But with Furcal starting the Cardinals went 29-18. It’s that sort of immediate pick-me-up that will help inspire GMs to try and avoid finishing fourth in this particular race, because the difference between the shortstops you want to pay to play, and the ones you employ because you have to is so stark.
Christina Kahrl covers baseball for ESPN.com. You can follow her on Twitter.
Something just doesn't seem right when you see Yuniesky Betancourt going into beast mode.
You expect it from Ryan Braun, and he's as hot as any postseason hitter we've seen in a long time. He added two more extra-base hits and four RBIs on Sunday.
You expect it from Prince Fielder, who delivered a missile of a home run that rocketed off the wall behind the bullpen in right-center, a two-run blast that gave the Brewers a 6-5 lead in the fifth inning.
But when Betancourt is doing serious damage, you know things are going the Brewers' way. And there he was, blasting a two-run homer to cap off Milwaukee's six-run fifth, then doubling and scoring for the team's final run in a 9-6 Game 1 victory over the Cardinals.
Betancourt, of course, has been one of the most-maligned players in the major leagues in recent years. He's a free swinger with a ghastly on-base percentage of .277 over the past three seasons. His range at shortstop has been compared to such inanimate objects as fire hydrants and tree stumps. When the Brewers acquired Zack Greinke in the offseason, it came with the caveat, "Yes, but they had to take Yuniesky Betancourt in the trade."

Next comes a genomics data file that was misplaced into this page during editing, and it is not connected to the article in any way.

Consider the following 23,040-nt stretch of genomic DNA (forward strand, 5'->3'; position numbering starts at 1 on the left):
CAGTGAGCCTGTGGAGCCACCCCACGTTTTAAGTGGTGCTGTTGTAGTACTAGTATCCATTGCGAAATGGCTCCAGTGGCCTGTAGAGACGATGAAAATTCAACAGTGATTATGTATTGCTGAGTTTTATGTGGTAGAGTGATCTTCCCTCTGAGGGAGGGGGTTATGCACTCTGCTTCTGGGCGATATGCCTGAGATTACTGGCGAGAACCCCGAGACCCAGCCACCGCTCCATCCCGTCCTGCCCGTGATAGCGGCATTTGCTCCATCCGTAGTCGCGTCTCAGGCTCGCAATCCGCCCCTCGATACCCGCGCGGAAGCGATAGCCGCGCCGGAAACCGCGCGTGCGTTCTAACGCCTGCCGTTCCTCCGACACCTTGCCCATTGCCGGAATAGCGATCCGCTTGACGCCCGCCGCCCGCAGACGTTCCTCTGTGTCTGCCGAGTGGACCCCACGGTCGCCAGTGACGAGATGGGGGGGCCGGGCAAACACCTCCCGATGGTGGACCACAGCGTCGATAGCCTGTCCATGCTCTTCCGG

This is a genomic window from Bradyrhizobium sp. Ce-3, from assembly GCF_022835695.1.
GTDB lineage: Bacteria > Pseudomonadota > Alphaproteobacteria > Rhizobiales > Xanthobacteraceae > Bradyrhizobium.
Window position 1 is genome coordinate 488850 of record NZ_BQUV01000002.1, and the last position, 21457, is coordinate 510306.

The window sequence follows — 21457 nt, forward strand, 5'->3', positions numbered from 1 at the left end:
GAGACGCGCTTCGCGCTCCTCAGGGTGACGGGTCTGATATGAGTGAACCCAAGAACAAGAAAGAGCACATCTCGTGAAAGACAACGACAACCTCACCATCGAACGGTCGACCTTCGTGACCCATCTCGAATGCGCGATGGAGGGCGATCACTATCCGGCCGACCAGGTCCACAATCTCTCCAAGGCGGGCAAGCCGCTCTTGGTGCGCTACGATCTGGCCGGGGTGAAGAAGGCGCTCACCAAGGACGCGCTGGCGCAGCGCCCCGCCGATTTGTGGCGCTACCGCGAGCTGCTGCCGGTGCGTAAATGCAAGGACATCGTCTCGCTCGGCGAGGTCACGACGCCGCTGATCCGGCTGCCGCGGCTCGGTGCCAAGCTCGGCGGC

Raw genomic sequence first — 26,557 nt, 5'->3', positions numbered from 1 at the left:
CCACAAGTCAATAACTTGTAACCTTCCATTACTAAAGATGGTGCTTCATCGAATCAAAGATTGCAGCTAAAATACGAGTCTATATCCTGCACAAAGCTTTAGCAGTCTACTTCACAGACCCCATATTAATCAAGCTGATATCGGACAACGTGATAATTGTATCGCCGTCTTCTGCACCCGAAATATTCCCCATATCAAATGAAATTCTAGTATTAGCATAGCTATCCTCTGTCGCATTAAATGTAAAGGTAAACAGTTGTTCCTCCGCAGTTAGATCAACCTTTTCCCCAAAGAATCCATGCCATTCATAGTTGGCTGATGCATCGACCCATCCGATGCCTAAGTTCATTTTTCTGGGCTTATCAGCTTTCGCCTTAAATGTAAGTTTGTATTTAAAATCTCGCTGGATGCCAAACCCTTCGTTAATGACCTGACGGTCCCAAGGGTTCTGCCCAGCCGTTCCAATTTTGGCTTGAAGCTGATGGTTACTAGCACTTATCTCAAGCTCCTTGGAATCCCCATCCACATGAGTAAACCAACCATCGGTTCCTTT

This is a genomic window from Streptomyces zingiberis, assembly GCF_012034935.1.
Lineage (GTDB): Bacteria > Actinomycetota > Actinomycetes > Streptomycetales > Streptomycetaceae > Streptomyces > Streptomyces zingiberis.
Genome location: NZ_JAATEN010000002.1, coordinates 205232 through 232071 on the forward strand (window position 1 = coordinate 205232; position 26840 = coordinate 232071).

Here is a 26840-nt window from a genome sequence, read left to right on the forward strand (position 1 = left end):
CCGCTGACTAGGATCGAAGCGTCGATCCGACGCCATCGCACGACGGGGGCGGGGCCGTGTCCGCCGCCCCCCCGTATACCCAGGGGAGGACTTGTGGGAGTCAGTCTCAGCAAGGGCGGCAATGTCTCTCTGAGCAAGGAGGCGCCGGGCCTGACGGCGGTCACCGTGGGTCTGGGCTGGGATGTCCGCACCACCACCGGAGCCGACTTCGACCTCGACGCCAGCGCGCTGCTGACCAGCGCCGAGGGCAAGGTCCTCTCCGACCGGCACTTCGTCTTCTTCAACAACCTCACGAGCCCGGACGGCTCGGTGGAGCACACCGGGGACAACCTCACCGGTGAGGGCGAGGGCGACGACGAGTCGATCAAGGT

No, Betancourt is not an All-Star. But the defensive metrics suggest he played a little better in the field this season, and although he still swings at everything, he has a little pop for a shortstop, with 13 home runs and 43 extra-base hits. Make a mistake, and once in a while, he'll do some damage.
It usually doesn't happen with two strikes, however. In 2011, when falling behind in the count 0-and-2, Betancourt hit .170 with two home runs in 94 at-bats. With two strikes on him, he hit .157 with three home runs in 198 at-bats. Because of his inability to lay off pitches outside the strike zone, he's an easy out with two strikes.
But not every time.
After Braun's two-run double and Fielder's home run off Jaime Garcia knocked Garcia from the game, Rickie Weeks reached on Octavio Dotel's throwing error. Dotel got two strikes on Betancourt, who took a ball, then fouled off four pitches. Good at-bat, as they say. Then Dotel hung a curveball, and Betancourt lashed it over the fence in left-center. Great at-bat. In the postgame news conference, Brewers manager Ron Roenicke called it one of Betancourt's best at-bats of the season.